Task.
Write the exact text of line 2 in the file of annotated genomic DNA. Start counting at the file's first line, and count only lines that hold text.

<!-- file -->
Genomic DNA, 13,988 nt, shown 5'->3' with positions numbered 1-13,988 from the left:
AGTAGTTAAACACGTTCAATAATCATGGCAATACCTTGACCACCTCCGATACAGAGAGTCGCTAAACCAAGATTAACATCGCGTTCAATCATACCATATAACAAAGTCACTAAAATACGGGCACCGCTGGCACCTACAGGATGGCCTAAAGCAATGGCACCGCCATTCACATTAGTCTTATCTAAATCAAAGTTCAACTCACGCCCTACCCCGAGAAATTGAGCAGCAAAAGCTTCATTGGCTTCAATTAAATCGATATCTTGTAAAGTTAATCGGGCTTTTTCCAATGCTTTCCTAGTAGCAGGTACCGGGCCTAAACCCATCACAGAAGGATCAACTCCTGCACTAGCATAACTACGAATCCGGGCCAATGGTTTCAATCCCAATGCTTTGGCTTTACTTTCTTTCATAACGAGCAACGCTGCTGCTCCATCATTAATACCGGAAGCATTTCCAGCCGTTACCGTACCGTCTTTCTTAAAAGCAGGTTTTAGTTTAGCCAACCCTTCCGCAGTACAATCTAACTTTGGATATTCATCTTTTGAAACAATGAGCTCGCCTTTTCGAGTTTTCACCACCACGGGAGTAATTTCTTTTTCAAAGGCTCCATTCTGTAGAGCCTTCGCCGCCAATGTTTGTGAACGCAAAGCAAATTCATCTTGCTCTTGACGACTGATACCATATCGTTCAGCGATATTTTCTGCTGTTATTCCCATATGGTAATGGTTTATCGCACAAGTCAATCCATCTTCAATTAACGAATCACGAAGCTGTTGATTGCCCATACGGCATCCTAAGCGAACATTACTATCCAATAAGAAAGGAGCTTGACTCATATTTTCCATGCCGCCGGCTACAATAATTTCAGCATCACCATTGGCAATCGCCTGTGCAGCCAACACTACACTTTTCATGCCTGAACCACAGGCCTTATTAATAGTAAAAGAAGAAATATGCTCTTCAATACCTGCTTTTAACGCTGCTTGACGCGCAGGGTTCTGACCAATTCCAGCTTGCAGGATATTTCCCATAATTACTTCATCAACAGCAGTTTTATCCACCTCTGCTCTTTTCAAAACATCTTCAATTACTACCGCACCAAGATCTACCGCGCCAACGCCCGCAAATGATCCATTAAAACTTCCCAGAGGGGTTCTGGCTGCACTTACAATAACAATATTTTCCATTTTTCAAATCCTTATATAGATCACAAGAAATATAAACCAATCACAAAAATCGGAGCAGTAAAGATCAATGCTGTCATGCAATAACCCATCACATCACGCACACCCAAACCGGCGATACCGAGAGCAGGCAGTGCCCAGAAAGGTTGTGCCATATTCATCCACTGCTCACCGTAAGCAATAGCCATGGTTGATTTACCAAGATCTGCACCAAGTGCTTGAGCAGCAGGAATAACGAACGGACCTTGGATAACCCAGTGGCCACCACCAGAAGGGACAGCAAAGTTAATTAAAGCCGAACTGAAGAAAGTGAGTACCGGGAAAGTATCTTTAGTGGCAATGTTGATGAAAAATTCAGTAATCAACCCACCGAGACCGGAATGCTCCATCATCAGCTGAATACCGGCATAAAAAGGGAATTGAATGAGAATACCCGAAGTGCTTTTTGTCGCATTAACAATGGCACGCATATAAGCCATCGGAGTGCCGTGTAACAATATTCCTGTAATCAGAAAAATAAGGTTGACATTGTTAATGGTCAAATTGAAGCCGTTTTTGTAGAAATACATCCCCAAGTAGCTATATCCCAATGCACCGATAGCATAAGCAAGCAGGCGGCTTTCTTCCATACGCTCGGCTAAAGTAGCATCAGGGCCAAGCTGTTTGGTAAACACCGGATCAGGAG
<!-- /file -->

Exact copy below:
AGTAGTTAAACACGTTCAATAATCATGGCAATACCTTGACCACCTCCGATACAGAGAGTCGCTAAACCAAGATTAACATCGCGTTCAATCATACCATATAACAAAGTCACTAAAATACGGGCACCGCTGGCACCTACAGGATGGCCTAAAGCAATGGCACCGCCATTCACATTAGTCTTATCTAAATCAAAGTTCAACTCACGCCCTACCCCGAGAAATTGAGCAGCAAAAGCTTCATTGGCTTCAATTAAATCGATATCTTGTAAAGTTAATCGGGCTTTTTCCAATGCTTTCCTAGTAGCAGGTACCGGGCCTAAACCCATCACAGAAGGATCAACTCCTGCACTAGCATAACTACGAATCCGGGCCAATGGTTTCAATCCCAATGCTTTGGCTTTACTTTCTTTCATAACGAGCAACGCTGCTGCTCCATCATTAATACCGGAAGCATTTCCAGCCGTTACCGTACCGTCTTTCTTAAAAGCAGGTTTTAGTTTAGCCAACCCTTCCGCAGTACAATCTAACTTTGGATATTCATCTTTTGAAACAATGAGCTCGCCTTTTCGAGTTTTCACCACCACGGGAGTAATTTCTTTTTCAAAGGCTCCATTCTGTAGAGCCTTCGCCGCCAATGTTTGTGAACGCAAAGCAAATTCATCTTGCTCTTGACGACTGATACCATATCGTTCAGCGATATTTTCTGCTGTTATTCCCATATGGTAATGGTTTATCGCACAAGTCAATCCATCTTCAATTAACGAATCACGAAGCTGTTGATTGCCCATACGGCATCCTAAGCGAACATTACTATCCAATAAGAAAGGAGCTTGACTCATATTTTCCATGCCGCCGGCTACAATAATTTCAGCATCACCATTGGCAATCGCCTGTGCAGCCAACACTACACTTTTCATGCCTGAACCACAGGCCTTATTAATAGTAAAAGAAGAAATATGCTCTTCAATACCTGCTTTTAACGCTGCTTGACGCGCAGGGTTCTGACCAATTCCAGCTTGCAGGATATTTCCCATAATTACTTCATCAACAGCAGTTTTATCCACCTCTGCTCTTTTCAAAACATCTTCAATTACTACCGCACCAAGATCTACCGCGCCAACGCCCGCAAATGATCCATTAAAACTTCCCAGAGGGGTTCTGGCTGCACTTACAATAACAATATTTTCCATTTTTCAAATCCTTATATAGATCACAAGAAATATAAACCAATCACAAAAATCGGAGCAGTAAAGATCAATGCTGTCATGCAATAACCCATCACATCACGCACACCCAAACCGGCGATACCGAGAGCAGGCAGTGCCCAGAAAGGTTGTGCCATATTCATCCACTGCTCACCGTAAGCAATAGCCATGGTTGATTTACCAAGATCTGCACCAAGTGCTTGAGCAGCAGGAATAACGAACGGACCTTGGATAACCCAGTGGCCACCACCAGAAGGGACAGCAAAGTTAATTAAAGCCGAACTGAAGAAAGTGAGTACCGGGAAAGTATCTTTAGTGGCAATGTTGATGAAAAATTCAGTAATCAACCCACCGAGACCGGAATGCTCCATCATCAGCTGAATACCGGCATAAAAAGGGAATTGAATGAGAATACCCGAAGTGCTTTTTGTCGCATTAACAATGGCACGCATATAAGCCATCGGAGTGCCGTGTAACAATATTCCTGTAATCAGAAAAATAAGGTTGACATTGTTAATGGTCAAATTGAAGCCGTTTTTGTAGAAATACATCCCCAAGTAGCTATATCCCAATGCACCGATAGCATAAGCAAGCAGGCGGCTTTCTTCCATACGCTCGGCTAAAGTAGCATCAGGGCCAAGCTGTTTGGTAAACACCGGATCAGGAG